Are you sitting down? Do you have a pen and paper handy? Looks like the $15,000 tax credit to buy a new home has been scrapped, saving $35 billion from the stimulus package, and replaced with an extension to the $7,500 and an increase of that credit to $8,000. The $7,500 first time homebuyer tax credit was set to expire July 1st, this $8,000 provision would extend that. CNNMoney is reporting that the credit is available for those who buy a home between Jan. 1, 2009 and Dec. 1, 2009 (source).

The cost of the extension and modest increase is pegged at around $2-3 billion. Another key provision? The repayment requirement will be nixed. That means the $7,500 15-year loan at 0% interest will now become $8,000 cash money in your pocket. I believe existing borrowers would have that loan forgiven.

Home buyers who hoped for a $15,000 tax credit to buy a new home, as promised by the Senate, will be disappointed. A proposed $35 billion credit to support home sales was jettisoned in favor of a more modest $2 billion to $3 billion provision.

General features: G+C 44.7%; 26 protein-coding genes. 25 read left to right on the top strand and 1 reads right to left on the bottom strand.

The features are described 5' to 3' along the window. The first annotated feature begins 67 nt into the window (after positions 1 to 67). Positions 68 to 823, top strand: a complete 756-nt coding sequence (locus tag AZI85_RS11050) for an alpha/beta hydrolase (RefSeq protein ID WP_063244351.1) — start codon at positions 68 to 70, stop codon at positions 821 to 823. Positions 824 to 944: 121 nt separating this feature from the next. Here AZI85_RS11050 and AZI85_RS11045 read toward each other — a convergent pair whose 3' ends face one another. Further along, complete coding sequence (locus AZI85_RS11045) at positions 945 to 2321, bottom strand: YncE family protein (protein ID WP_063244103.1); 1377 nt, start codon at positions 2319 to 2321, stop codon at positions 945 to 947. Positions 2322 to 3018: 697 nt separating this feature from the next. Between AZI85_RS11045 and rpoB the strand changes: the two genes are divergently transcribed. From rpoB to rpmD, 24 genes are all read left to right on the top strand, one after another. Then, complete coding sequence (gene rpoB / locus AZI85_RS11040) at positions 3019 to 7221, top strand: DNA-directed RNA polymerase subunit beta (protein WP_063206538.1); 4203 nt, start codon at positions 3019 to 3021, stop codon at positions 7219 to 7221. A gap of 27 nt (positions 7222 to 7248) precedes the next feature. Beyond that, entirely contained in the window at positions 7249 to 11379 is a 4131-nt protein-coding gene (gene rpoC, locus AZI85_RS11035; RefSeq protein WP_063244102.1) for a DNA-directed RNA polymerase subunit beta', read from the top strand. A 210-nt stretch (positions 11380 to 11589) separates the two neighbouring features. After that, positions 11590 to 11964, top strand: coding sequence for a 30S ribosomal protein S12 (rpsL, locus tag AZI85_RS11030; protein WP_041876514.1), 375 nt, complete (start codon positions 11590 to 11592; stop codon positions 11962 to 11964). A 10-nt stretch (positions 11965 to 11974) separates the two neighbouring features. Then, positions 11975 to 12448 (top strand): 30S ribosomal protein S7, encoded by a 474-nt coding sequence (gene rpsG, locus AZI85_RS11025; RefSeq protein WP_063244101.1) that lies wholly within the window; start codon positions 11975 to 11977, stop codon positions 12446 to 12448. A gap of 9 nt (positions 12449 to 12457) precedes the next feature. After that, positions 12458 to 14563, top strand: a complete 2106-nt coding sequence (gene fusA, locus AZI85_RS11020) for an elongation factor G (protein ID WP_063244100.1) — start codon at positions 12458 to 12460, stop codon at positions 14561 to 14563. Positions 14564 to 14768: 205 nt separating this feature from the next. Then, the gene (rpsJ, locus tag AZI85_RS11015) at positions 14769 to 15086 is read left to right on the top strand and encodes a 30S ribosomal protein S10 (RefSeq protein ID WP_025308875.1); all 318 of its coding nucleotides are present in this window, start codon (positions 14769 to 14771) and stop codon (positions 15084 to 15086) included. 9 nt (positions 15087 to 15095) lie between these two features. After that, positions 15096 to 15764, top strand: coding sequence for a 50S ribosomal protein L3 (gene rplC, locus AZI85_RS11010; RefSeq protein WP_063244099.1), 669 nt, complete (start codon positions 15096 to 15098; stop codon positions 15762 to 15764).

The proposal would eliminate the repayment requirement in an existing tax credit for first-time home buyers, and raise the credit to $8,000 from $7,500. Congressional aides cautioned Wednesday that the credit’s size was still subject to negotiation.

Congress Strikes $789 Billion Stimulus Deal [Wall Street Journal]

 Personal Finance 

20 Easy Money Making Ideas

Last year I wrote a very well-received post listing 100 money saving tips for the holidays that has helped quite a few people. However, you can only do so much with saving. What if you’ve cut back as much as you possible can? You need to start looking at the income side of the equation.

It’s like losing weight, you either eat less or exercise more. If you’re down to bread and water, it really doesn’t help to read another article about how eating celery can help you lose weight. At some point, you need to start reading about working out. Let this be your article on working out your wallet and bringing in a few extra dollars.

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 Personal Finance 

Ten Recession-Busting Money Tips for Young Professionals

Gray's Papaya Recession SpecialOver three million, six hundred thousand jobs have been lost since the recession started over a year ago. Three million, six hundred thousand. If you’re one of the three million, six hundred thousand, my heart goes out to you and I hope you’ll follow my friend Sarah as she chronicles her battle against joblessness in Diary of a Firee. If you still have your job and you haven’t started preparing for the possibility that you will lose it, start preparing. You have all the tools you need right now to fortify your finances so that, should you lose your job, you will be prepared for it.